• There are several different job managers and different ways of setting up HPC computer systems. In practice I prefer not to assume that a job that is submitted to a different server will know how to find the different commands or even files. So I like to include the full paths for both. In order to find where the blastx command is located I simply type:
module load blast
which blastn # note this will only work if you already have the blast module loaded.

From Alan's Blast sbatch script example on How to Use Slurm, I also know where the nr database is

  • Edit the file to include all changes. Final script looks like this:

#SBATCH -p highmem
#SBATCH -n 8

module load blast

echo "Blast ready to run"

blastn -db cassavaV5 -query scaffold12498.fa \
       -out scaffold12498.cassavaV5_2.bout \
       --num_threads 8 -outfmt 6 -evalue 0.00001

echo "Blast complete"
  • Run the sbatch file. As soon as you run the file a job id will be assigned to your submission.
sbatch blast.sbatch

You can check the status of all jobs on the cluster by typing:


You can check the details of your specific job by typing:

scontrol show job <your jobid>

You can cancel your job by running

scancel <your jobid>

The standard output of your job is redirected to a file called

slurm-<your jobid>.out
  • Now imagine that you have to repeat this exact blast for many different sequences but you do not necessarily want to have to create a new batch file or keep editing the same one. The path to the input and output files in our current sbatch files are "hard coded". What we want is the ability to change the input and output name without having to edit the file.
  • Lucky for us we can define variables in a bash script and provide the value of the variable from the command line. A modified version of the sbatch script is provided below.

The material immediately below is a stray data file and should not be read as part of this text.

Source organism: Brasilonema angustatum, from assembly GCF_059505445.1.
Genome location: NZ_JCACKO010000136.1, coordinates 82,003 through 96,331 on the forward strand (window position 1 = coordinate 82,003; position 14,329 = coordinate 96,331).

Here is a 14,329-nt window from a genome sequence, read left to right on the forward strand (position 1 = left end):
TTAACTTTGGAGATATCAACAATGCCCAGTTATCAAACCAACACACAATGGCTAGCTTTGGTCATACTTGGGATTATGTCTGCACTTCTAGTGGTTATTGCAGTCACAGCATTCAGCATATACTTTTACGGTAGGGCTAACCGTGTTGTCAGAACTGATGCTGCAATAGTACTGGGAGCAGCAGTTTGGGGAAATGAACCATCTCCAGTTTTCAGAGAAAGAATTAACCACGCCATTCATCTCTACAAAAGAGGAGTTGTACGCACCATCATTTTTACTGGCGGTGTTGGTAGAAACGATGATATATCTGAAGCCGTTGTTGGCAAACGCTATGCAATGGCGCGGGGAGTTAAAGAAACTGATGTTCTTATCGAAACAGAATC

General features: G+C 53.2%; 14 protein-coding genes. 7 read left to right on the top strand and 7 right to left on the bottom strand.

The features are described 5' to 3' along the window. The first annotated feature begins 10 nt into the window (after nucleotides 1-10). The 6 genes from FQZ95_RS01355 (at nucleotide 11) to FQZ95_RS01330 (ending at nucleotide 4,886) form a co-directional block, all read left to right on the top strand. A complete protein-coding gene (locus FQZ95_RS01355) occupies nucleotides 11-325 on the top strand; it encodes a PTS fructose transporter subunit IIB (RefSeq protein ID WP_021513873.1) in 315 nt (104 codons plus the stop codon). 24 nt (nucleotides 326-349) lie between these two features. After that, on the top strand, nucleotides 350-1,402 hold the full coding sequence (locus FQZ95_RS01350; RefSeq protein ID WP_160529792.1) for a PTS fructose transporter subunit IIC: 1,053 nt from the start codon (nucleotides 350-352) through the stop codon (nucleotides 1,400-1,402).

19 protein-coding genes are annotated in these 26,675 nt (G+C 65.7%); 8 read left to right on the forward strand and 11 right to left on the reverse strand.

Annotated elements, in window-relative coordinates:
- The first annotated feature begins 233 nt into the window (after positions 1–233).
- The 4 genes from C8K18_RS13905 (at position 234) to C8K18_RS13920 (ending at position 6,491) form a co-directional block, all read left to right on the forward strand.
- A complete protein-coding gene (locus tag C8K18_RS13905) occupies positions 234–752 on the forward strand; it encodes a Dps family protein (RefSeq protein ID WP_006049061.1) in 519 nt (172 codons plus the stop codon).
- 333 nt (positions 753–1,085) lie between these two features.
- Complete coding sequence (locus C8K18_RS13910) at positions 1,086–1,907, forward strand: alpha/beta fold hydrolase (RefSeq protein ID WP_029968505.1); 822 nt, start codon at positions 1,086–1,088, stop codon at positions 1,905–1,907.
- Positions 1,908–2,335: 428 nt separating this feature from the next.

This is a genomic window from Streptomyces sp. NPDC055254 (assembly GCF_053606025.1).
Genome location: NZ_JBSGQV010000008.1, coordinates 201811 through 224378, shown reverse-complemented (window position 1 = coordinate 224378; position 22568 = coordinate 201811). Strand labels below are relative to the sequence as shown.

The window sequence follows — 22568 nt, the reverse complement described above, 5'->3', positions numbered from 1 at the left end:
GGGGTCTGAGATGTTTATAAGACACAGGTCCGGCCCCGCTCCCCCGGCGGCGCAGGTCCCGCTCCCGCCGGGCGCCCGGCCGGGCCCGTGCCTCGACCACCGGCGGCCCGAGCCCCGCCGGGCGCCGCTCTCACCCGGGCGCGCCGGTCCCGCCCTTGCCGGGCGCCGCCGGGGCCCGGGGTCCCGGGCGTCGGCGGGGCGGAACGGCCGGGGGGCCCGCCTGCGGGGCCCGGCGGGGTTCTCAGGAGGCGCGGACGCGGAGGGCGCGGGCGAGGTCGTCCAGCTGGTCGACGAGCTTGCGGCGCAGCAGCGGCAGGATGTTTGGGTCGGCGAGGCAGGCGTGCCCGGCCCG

#SBATCH -p batch
#SBATCH -n 8


echo $INPUT
echo $OUTPUT

/export/apps/blast/2.2.28+/bin/blastx \
    -db /export/data/bio/ncbi/blast/db/nr \
    -query $INPUT \
    -out $OUTPUT  \
    -num_threads 8 \
    -outfmt 6 \
    -evalue 0.00001

# the different columns in this output format are :
# Fields: query id, 
          subject id, 
          % identity, 
          alignment length, 
          gap opens, 
          query start, 
          query end, 
          subject start, 
          subject end, 
          bit score

Arguments on a command line are interpreted by the bash script in sequence. The values automatically inherit the variable $1, $2, $3 … as they are read from command line. It is a good idea to reassign these with variables that have names that make sense to us. Any string of characters (without spaces) provided after the script name will be assigned as $1 and then the variable INPUT will be assigned this value. In the script above we also see how to create a new variable OUTPUT which contains the same information as INPUT but now also contains a ".output"

Now to refer to the value saved in the variables we simply put $ infront as shown in the blast command line.

To execute this sbatch file you would simply provide the name of the input file as shown below.

sbatch /home/mkatari/blast.sbatch /home/mkatari/ndl06-132-velvet31/contigs.fa
mkatari-bioinformatics-august-2013-blastnotes.txt · Last modified: 2015/06/04 12:38 by mkatari